This was the beginning of Woods status of not just being another player. Although the progression of his career was not what everyone expected or predicted, due to injury or whatever else, he always maintained that status. He had an aura and a mystique to accompany that right arm.

Something I witnessed later that year forever endeared him to me. My father and brother were in town and we went to a Cubs game that was honoring Harry. We arrived inside Wrigley early so that we could get on the field to have a picture taken, because thats how I roll! My father and brother were wearing new Cubs hats that they had purchased on the way to the stadium. Waiting to get onto the field, we were sitting in the first row of seats almost behind home plate on the Cubs side of the field. At this time rookie-phenom Wood was doing some PR work with some bankers, throwing a ceremonial pitch and having his picture taken. In the meantime, a crowd of youngsters, including my brother, had gathered near the home plate entrance to the Cubs dugout in hopes of getting an autograph.

Upon completion of his work duties with the giddy bankers (Wood fever had caught the entire populace of Chicago) he stopped to oblige the youthful mass on his way into the dugout. My brother came back beaming with his new hat having a pretty cool autograph on it. One that was so cool that a Phillies fan wouldnt get a ton of grief for possessing it. The old man, realizing this point, decided that he would go over and get his signed too. It was comical watching Wood pass over my father time after time, to sign something for a kid. Understanding that it wasnt going to happen, my father backed out of the throng and started his way back. At this point a little guy in the group saw what was happening and told my father to hold on and give the hat to him. As soon as the kid got back in line it was signed. I love the fact that Wood signed for every kid there and wouldnt sign for an old dude who was a Phillies fan, not falling for the subterfuge of him holding a Cubs hat!

I never saw him in person until many years later. Just over a year ago as a matter of fact, at the after funeral reception at Harry Carays for Ron Santo. As he approached the bar, my work wife and I said hello and asked teasingly if he had signed a contract for the 2011 season. We asked knowing that he was a free-agent and everybody who was a fan of the Cubs, including the late Ronnie, would like to see him back in a Cubbies uniform. The sheepish smile he gave the two of us got us thinking, Wow, maybe he will be back. His signing was announced less than a week later and Jim Hendry said their conversation at the reception was where their talks to bring him back started.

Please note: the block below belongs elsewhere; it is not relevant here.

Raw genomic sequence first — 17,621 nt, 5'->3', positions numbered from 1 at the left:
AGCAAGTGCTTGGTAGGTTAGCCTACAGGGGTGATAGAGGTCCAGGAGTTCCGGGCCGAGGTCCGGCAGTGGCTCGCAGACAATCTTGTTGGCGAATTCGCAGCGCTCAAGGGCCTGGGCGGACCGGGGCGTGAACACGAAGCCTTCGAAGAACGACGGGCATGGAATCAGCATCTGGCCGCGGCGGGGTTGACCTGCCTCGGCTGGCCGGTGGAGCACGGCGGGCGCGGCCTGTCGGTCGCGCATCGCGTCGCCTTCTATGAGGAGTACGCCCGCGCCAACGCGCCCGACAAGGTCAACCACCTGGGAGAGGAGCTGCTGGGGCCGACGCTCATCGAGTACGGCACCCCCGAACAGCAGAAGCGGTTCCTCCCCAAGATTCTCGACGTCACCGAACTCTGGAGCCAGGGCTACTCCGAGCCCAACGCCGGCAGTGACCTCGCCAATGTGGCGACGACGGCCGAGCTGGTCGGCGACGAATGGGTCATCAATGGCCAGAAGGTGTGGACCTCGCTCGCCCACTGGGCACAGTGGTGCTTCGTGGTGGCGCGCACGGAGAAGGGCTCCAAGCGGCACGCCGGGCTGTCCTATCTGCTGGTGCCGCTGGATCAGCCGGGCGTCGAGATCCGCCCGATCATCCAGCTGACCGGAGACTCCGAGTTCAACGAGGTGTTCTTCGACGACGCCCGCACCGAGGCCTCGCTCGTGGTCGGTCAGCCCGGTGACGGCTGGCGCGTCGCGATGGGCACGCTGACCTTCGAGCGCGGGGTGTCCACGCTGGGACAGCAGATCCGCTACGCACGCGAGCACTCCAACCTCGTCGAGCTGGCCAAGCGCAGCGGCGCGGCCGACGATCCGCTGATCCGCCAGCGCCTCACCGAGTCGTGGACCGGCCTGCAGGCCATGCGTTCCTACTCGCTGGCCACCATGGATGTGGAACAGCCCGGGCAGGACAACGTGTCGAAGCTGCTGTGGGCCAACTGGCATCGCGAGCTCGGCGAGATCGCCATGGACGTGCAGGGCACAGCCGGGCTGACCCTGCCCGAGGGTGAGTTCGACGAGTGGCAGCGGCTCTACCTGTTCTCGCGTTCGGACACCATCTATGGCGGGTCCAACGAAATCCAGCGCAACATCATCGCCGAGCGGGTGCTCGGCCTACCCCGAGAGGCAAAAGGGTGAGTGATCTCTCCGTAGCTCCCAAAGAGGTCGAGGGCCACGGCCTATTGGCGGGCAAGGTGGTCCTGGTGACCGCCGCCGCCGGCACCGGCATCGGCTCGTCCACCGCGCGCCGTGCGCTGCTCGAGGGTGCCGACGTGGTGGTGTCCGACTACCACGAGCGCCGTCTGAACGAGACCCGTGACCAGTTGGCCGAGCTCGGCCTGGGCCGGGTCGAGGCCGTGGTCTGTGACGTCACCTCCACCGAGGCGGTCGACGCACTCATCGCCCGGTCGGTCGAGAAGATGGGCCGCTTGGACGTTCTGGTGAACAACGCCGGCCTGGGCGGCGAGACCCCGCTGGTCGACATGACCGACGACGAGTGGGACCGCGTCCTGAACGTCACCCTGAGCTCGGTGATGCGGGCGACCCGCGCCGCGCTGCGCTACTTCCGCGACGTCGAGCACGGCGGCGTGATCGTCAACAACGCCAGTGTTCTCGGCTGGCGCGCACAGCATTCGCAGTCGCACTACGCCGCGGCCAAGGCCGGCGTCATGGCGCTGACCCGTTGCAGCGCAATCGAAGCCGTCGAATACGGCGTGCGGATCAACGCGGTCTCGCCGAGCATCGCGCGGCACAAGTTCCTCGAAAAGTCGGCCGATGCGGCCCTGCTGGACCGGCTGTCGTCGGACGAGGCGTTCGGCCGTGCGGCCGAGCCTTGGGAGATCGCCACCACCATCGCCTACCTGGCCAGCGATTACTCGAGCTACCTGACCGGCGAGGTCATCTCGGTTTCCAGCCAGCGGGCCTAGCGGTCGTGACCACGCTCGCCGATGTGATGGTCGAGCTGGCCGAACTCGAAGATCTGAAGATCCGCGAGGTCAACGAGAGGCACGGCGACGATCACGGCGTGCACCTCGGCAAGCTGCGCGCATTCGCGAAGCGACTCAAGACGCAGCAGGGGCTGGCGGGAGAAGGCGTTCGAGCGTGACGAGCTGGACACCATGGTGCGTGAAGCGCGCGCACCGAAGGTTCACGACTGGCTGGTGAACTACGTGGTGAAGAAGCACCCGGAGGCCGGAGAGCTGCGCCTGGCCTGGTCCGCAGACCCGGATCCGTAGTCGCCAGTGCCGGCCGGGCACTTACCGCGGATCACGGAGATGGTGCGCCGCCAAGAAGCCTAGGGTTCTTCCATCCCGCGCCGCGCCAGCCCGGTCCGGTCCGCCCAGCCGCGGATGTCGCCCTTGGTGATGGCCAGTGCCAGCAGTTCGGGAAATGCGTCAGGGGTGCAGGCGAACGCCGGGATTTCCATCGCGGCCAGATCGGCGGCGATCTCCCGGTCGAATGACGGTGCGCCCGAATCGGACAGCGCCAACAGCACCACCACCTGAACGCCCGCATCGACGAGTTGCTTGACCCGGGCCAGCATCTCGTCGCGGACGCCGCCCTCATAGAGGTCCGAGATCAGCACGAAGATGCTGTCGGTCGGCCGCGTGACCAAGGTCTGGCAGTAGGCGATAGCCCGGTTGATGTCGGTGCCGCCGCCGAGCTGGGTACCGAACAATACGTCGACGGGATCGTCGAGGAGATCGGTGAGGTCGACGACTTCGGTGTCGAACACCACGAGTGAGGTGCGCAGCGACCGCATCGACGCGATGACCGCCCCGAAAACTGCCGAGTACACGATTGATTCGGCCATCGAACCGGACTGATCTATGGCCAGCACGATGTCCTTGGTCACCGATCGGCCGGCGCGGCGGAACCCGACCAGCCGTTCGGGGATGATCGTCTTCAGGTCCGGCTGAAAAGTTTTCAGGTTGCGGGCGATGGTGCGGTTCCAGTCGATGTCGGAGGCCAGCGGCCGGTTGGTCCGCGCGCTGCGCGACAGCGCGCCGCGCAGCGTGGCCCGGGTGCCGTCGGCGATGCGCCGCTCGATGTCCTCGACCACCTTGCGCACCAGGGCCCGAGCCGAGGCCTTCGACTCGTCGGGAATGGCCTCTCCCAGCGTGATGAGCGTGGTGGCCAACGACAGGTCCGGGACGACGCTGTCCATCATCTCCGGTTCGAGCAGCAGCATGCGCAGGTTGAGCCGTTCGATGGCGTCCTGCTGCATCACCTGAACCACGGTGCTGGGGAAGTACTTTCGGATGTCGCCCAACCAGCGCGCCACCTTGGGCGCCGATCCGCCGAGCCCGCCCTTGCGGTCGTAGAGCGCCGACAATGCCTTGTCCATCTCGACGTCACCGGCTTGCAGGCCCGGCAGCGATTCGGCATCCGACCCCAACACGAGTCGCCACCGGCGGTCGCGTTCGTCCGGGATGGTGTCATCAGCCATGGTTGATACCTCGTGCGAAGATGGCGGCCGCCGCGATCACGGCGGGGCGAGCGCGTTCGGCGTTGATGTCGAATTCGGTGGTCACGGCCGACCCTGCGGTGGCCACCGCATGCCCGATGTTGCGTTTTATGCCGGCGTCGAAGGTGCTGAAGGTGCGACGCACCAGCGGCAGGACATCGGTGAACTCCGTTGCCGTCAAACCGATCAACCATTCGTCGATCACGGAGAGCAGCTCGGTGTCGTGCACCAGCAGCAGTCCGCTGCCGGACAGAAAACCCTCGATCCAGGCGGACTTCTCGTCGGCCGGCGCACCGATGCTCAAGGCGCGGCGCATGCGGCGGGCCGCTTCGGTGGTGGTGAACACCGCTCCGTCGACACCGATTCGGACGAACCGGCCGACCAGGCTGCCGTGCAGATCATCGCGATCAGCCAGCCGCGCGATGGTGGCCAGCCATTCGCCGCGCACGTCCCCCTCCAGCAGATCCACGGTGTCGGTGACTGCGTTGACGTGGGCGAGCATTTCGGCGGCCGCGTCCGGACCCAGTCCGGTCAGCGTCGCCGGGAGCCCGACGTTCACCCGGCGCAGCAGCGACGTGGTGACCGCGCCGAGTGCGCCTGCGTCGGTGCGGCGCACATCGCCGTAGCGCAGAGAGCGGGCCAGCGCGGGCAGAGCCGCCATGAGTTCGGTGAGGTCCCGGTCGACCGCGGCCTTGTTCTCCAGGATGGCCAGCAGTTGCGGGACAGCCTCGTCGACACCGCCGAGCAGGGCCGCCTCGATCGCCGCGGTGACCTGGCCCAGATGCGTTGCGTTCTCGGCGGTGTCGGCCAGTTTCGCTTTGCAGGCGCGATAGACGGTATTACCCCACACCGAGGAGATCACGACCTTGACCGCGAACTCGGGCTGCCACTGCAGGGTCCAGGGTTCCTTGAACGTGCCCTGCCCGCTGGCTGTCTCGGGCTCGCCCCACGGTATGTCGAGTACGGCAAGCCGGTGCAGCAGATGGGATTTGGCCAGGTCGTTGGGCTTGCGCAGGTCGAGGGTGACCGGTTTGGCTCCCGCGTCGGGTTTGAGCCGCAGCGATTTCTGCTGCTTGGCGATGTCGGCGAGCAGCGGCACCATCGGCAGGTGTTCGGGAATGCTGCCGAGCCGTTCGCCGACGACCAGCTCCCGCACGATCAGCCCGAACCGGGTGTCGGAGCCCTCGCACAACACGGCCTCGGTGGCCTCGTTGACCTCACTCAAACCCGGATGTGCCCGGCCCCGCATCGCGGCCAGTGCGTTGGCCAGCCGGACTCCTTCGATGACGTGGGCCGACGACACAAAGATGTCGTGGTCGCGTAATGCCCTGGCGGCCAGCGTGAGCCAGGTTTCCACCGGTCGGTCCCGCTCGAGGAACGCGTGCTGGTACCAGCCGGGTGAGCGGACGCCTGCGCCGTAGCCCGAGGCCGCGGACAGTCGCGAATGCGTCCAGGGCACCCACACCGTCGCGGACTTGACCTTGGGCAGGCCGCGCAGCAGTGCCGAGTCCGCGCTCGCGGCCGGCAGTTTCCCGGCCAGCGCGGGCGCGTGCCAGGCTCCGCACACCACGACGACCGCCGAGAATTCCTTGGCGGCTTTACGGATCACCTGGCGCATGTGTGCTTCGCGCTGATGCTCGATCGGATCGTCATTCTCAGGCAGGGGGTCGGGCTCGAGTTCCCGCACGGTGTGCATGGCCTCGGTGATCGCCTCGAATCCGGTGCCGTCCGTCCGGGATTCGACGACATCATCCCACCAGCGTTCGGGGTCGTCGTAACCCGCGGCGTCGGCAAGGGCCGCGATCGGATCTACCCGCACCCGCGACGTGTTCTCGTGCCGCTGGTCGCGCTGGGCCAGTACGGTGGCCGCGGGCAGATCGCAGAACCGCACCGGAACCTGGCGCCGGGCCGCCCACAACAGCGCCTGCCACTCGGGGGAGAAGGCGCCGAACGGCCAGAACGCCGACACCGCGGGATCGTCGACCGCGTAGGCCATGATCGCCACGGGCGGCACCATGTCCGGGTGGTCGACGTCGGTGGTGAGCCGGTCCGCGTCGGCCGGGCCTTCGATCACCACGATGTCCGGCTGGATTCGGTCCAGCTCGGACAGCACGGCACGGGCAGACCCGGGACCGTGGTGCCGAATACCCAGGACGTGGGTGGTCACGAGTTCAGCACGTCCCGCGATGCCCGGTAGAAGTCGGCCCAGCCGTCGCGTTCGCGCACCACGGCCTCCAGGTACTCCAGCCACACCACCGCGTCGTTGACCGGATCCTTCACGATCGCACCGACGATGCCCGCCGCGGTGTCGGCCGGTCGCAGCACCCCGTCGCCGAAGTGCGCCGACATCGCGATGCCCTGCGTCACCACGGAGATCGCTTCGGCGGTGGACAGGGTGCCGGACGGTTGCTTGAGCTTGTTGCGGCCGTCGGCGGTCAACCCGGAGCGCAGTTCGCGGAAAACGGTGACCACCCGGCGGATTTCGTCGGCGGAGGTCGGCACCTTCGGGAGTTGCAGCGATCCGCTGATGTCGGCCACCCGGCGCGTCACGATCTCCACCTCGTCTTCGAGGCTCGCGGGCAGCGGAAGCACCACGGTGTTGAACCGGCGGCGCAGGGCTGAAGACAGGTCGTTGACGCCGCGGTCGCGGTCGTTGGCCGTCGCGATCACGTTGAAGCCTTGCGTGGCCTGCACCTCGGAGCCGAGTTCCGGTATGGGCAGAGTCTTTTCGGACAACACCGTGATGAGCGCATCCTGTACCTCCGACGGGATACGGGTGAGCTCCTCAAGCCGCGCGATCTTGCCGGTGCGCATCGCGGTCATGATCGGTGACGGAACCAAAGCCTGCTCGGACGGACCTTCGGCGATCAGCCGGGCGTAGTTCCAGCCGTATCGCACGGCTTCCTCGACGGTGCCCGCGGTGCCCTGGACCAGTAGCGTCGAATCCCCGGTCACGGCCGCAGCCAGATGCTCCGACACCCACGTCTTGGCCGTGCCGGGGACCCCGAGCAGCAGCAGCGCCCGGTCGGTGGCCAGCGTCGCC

But that wasnt hard to guess. He belongs here. The symmetry between him and the Cubs is undeniable.

By this time Id become a fan of his for another reason. I know hes not the only one, not even on his own team, but for purpose of this post, Ill focus on his charitable endeavors. I think because Ive watched him here since he was 20, and have watched him grow into manhood it really resonates.

I dont know when the point is that you get it but he certainly does. I know for myself it was when my children were born. Maybe not so coincidentally, once he got married and had children, Wood has become a charitable force. According to his website, his Kerry Wood Strike Zone Celebrity Bowling Tournament has raised over 2 million for Childrens Memorial Hospital and other Chicago charities. Upon his arrival with the Cubs last year, he and his wife launched The Wood Family Foundation, in which they hope to improve the lives of children in and around the Chicago area through children's charities. You look at the picture of him and his family in the foundation website and its everything that anyone would want in life. And by reading their comments throughout the website, you can feel their need to share their good fortune. The benefit that the Wood family is having on others is admirable and undeniable.

What I also would term as undeniable would be Kid Ks effect on this years Cubs roster. When I first moved here, the Cubs Cub was Mark Grace. Not only was he good, he seemed to do things the right way. A gamer. He was also an influence on the young Kerry Wood, imparting his years of baseball wisdom. I always perceived that hitters wanted nothing to do with pitchers and vice-versa, but these two are so cool, it seemed a natural fit, and you would see them together often.

With this years edition primed to be one of the youngest weve seen in a long time, it only makes sense that the veterans chosen to stay are the right ones. New manager Dale Sveums comments about the apathy he perceived in the Cubs dugout in years past as viewed from across the field is something that is no longer going to be accepted, by anyone, since we have been promised more. What some of the youngsters on the Cubs are going to need is a no-nonsense, modern day, Crash Davis, someone who can appreciate the ups and downs of playing in the Show, someone who knows how to successfully navigate all of the obstacles in playing for the Chicago Cubs.